The LeapBand, the first fitness tracker designed specifically for kids, is not your typical entry into the quickly-growing wearables device category.

With playful activity challenges, games, quizzes, personalized Tamagotchi-like virtual pets and rewards, it’s designed as much to motivate kids to get moving--and tackle the public health crisis of childhood obesity--as it is to count each of their footsteps.

“We don’t just take products that kids are going to look at and see their parents using, and just make a junior version,’ says LeapFrog CEO John Barbour.

“A lot of the adult activity trackers really just track your activity. They tell you what you’ve done. What we’ve done here, it’s not really truly about tracking the activity--it’s really about stimulating the activity.”

The device has a large screen and a voice gives kids directions and awards them jewels when they complete one of 50 activities available.

2014-05-01

Co.Exist

The World's First Wearable Fitness Tracker For Kids Aims To Fight Childhood Obesity

The LeapBand is a computing device that will get kids exercising, rather than sitting and staring in front of a screen all day.

Jump like a frog. Walk like a crab. Spin like a helicopter.

The LeapBand, the first fitness tracker designed specifically for kids, is not your typical entry into the quickly-growing wearables device category. With playful activity challenges, games, quizzes, personalized Tamagotchi-like virtual pets and rewards, it’s designed as much to motivate kids to get moving--and tackle the public health crisis of childhood obesity--as it is to count each of their footsteps.

Adult fitness trackers have run into some roadblocks recently. One study showed that estimated one-third of adults who bought an activity tracker used it for less than six months. But the idea that wearable technology could motivate kids to be more active was a good one for the toy company LeapFrog, best known for its kid-friendly tablet, to tackle (see "3 Secrets To Designing Great Toys, From LeapFrog and Ideo").

“We don’t just take products that kids are going to look at and see their parents using, and just make a junior version,’ says LeapFrog CEO John Barbour. “A lot of the adult activity trackers really just track your activity. They tell you what you’ve done. What we’ve done here, it’s not really truly about tracking the activity--it’s really about stimulating the activity.”

The challenge in designing the LeapBand, which has a built-in accelerometer to track movements, was to keep attention-span challenged kids engaged.

To start, the designers had kids wear various adult wearables for a week and saw what was appealing and what wasn’t working, says Jody LeVos, LeapFrog’s learning team manager. Her son’s adult device, for example, didn’t have a screen so he didn’t know how he was doing until he plugged it in each morning with her and learned how many “points” he got. Later on, the team worked to tune the audio instructions on the device so kids would respond to them with movement and learned to calibrate the tracking and activity goals to kid-sized steps.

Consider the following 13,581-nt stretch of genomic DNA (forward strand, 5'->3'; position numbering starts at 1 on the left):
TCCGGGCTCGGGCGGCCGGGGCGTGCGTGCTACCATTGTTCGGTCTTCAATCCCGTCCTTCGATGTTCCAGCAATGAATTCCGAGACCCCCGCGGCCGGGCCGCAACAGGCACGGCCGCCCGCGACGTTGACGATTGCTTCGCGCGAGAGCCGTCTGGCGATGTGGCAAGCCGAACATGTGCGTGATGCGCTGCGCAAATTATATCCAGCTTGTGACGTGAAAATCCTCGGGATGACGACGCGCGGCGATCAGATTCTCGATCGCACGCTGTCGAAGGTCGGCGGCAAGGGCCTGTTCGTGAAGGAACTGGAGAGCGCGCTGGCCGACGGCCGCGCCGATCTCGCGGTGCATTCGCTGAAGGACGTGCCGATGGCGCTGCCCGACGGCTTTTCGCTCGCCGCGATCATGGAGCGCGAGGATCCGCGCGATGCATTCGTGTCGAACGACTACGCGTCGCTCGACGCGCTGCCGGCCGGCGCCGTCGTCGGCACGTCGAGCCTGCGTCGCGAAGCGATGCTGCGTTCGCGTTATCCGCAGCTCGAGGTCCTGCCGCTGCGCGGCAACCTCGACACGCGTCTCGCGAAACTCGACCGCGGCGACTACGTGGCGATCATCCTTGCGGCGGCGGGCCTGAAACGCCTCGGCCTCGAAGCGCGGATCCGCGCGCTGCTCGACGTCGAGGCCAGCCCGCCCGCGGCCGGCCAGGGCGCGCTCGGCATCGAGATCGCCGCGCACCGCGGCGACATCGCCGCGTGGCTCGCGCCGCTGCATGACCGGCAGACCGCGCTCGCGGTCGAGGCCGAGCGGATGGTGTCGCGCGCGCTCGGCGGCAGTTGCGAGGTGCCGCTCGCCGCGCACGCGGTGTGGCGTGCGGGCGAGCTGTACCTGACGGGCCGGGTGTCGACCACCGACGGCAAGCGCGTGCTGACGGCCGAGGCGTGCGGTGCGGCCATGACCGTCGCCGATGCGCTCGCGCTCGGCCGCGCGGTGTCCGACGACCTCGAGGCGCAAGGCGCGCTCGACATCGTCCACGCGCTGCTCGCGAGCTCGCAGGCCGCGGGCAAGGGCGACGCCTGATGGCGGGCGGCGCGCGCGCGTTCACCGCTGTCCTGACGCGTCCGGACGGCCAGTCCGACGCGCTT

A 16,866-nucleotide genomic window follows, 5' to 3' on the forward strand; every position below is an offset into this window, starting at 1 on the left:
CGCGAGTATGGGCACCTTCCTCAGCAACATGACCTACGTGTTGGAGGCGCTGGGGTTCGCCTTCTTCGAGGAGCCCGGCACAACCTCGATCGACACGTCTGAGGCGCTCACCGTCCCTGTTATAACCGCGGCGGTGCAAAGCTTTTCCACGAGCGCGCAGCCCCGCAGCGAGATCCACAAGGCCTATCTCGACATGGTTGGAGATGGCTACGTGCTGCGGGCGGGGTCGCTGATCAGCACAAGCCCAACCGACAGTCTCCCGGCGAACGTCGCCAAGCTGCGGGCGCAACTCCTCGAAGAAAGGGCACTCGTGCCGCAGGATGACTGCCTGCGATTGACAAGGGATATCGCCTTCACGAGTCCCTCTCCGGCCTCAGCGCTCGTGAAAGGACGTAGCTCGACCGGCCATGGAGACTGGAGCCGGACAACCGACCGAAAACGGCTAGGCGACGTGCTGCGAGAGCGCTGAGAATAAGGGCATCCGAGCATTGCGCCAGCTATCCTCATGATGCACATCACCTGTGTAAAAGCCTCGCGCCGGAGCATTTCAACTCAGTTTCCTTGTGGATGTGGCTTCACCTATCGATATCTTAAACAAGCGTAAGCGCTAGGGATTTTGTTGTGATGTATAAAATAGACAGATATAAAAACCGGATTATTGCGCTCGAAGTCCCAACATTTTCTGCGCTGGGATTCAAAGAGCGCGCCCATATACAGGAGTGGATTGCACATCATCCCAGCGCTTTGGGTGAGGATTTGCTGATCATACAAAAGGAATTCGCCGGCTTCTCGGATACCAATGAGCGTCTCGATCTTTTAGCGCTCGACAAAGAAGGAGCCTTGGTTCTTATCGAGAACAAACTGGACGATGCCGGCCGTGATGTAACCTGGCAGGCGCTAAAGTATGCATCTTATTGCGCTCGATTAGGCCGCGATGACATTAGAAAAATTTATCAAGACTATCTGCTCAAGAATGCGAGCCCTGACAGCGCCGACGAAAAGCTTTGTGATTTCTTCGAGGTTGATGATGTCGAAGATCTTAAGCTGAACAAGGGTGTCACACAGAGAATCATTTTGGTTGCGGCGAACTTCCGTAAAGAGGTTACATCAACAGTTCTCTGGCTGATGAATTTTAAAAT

The device has a large screen and a voice that gives kids directions and awards them jewels when they complete one of 50 activities available. “When you see some of these kids and some of the stuff that they do, it’s all fun and they get so excited and into it,” says Daniel Shaw, the LeapBand’s brand manager. “I have no idea what 'pop like a popcorn' is, but every single kid seems to know how to pop like a popcorn.”

Included with the LeapBand, which is priced at $39.99 and is intended for ages four to seven, is a school mode, a quiet mode, and a night mode that put the fun and games on lockdown, but still allow the device to track activity and display an analog watch. Every fourth push of the “challenge button” also leads to a “cool-down” exercise, like wiggle your fingers, so “it’s not total chaos,” says LeVos. It comes with an app that parents can use to monitor trends in their children’s activity, as well as a companion app that kids can use to play more educational games in front of other screens.

It will go on sale in August. With more than one-third of children classified as overweight today, a computing device that will get them moving, rather than sitting and staring in front of a screen, may be a welcome option for parents.

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